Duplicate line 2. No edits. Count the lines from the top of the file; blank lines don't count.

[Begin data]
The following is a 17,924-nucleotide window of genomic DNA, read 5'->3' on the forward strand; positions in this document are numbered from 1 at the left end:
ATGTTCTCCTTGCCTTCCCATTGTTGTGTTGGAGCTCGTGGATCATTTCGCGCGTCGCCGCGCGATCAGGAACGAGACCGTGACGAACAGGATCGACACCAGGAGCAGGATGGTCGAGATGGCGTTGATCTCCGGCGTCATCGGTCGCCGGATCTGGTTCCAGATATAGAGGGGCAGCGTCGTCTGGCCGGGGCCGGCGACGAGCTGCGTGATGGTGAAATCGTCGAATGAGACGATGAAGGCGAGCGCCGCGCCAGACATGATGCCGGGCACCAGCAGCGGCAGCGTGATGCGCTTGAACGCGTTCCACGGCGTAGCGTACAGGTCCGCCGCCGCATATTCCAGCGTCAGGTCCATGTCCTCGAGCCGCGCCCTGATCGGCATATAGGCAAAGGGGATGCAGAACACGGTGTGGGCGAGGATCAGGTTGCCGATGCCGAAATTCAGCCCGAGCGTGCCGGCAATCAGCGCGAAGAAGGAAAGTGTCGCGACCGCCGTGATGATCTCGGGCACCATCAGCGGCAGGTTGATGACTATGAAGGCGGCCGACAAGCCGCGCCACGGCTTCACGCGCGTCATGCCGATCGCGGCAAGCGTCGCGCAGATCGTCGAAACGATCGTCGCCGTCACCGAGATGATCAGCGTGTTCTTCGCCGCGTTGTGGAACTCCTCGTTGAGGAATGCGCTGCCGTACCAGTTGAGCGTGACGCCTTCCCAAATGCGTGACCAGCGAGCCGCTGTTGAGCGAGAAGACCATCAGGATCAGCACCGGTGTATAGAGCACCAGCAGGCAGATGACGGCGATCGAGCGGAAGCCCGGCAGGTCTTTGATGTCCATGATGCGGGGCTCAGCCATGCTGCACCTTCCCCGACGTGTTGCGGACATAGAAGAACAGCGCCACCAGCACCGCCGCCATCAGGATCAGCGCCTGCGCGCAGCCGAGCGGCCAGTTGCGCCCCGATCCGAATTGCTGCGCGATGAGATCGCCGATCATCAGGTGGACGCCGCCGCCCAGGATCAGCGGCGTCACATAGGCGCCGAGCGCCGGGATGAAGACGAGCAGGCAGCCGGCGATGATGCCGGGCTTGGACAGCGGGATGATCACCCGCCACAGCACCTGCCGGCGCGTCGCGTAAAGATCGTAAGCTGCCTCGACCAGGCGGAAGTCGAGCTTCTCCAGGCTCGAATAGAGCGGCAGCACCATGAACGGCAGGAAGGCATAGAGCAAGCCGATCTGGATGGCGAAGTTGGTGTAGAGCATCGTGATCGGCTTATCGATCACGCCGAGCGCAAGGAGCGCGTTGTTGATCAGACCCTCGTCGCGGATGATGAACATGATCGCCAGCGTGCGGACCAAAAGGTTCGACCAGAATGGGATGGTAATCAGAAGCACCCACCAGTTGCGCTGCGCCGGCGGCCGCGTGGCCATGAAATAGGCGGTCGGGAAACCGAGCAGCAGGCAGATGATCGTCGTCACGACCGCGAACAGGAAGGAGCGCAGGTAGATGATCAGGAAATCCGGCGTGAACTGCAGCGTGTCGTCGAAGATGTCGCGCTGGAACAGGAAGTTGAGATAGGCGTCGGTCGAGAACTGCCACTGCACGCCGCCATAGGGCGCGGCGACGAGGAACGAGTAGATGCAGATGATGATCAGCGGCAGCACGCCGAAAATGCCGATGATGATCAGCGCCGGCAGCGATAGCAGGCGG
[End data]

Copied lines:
ATGTTCTCCTTGCCTTCCCATTGTTGTGTTGGAGCTCGTGGATCATTTCGCGCGTCGCCGCGCGATCAGGAACGAGACCGTGACGAACAGGATCGACACCAGGAGCAGGATGGTCGAGATGGCGTTGATCTCCGGCGTCATCGGTCGCCGGATCTGGTTCCAGATATAGAGGGGCAGCGTCGTCTGGCCGGGGCCGGCGACGAGCTGCGTGATGGTGAAATCGTCGAATGAGACGATGAAGGCGAGCGCCGCGCCAGACATGATGCCGGGCACCAGCAGCGGCAGCGTGATGCGCTTGAACGCGTTCCACGGCGTAGCGTACAGGTCCGCCGCCGCATATTCCAGCGTCAGGTCCATGTCCTCGAGCCGCGCCCTGATCGGCATATAGGCAAAGGGGATGCAGAACACGGTGTGGGCGAGGATCAGGTTGCCGATGCCGAAATTCAGCCCGAGCGTGCCGGCAATCAGCGCGAAGAAGGAAAGTGTCGCGACCGCCGTGATGATCTCGGGCACCATCAGCGGCAGGTTGATGACTATGAAGGCGGCCGACAAGCCGCGCCACGGCTTCACGCGCGTCATGCCGATCGCGGCAAGCGTCGCGCAGATCGTCGAAACGATCGTCGCCGTCACCGAGATGATCAGCGTGTTCTTCGCCGCGTTGTGGAACTCCTCGTTGAGGAATGCGCTGCCGTACCAGTTGAGCGTGACGCCTTCCCAAATGCGTGACCAGCGAGCCGCTGTTGAGCGAGAAGACCATCAGGATCAGCACCGGTGTATAGAGCACCAGCAGGCAGATGACGGCGATCGAGCGGAAGCCCGGCAGGTCTTTGATGTCCATGATGCGGGGCTCAGCCATGCTGCACCTTCCCCGACGTGTTGCGGACATAGAAGAACAGCGCCACCAGCACCGCCGCCATCAGGATCAGCGCCTGCGCGCAGCCGAGCGGCCAGTTGCGCCCCGATCCGAATTGCTGCGCGATGAGATCGCCGATCATCAGGTGGACGCCGCCGCCCAGGATCAGCGGCGTCACATAGGCGCCGAGCGCCGGGATGAAGACGAGCAGGCAGCCGGCGATGATGCCGGGCTTGGACAGCGGGATGATCACCCGCCACAGCACCTGCCGGCGCGTCGCGTAAAGATCGTAAGCTGCCTCGACCAGGCGGAAGTCGAGCTTCTCCAGGCTCGAATAGAGCGGCAGCACCATGAACGGCAGGAAGGCATAGAGCAAGCCGATCTGGATGGCGAAGTTGGTGTAGAGCATCGTGATCGGCTTATCGATCACGCCGAGCGCAAGGAGCGCGTTGTTGATCAGACCCTCGTCGCGGATGATGAACATGATCGCCAGCGTGCGGACCAAAAGGTTCGACCAGAATGGGATGGTAATCAGAAGCACCCACCAGTTGCGCTGCGCCGGCGGCCGCGTGGCCATGAAATAGGCGGTCGGGAAACCGAGCAGCAGGCAGATGATCGTCGTCACGACCGCGAACAGGAAGGAGCGCAGGTAGATGATCAGGAAATCCGGCGTGAACTGCAGCGTGTCGTCGAAGATGTCGCGCTGGAACAGGAAGTTGAGATAGGCGTCGGTCGAGAACTGCCACTGCACGCCGCCATAGGGCGCGGCGACGAGGAACGAGTAGATGCAGATGATGATCAGCGGCAGCACGCCGAAAATGCCGATGATGATCAGCGCCGGCAGCGATAGCAGGCGG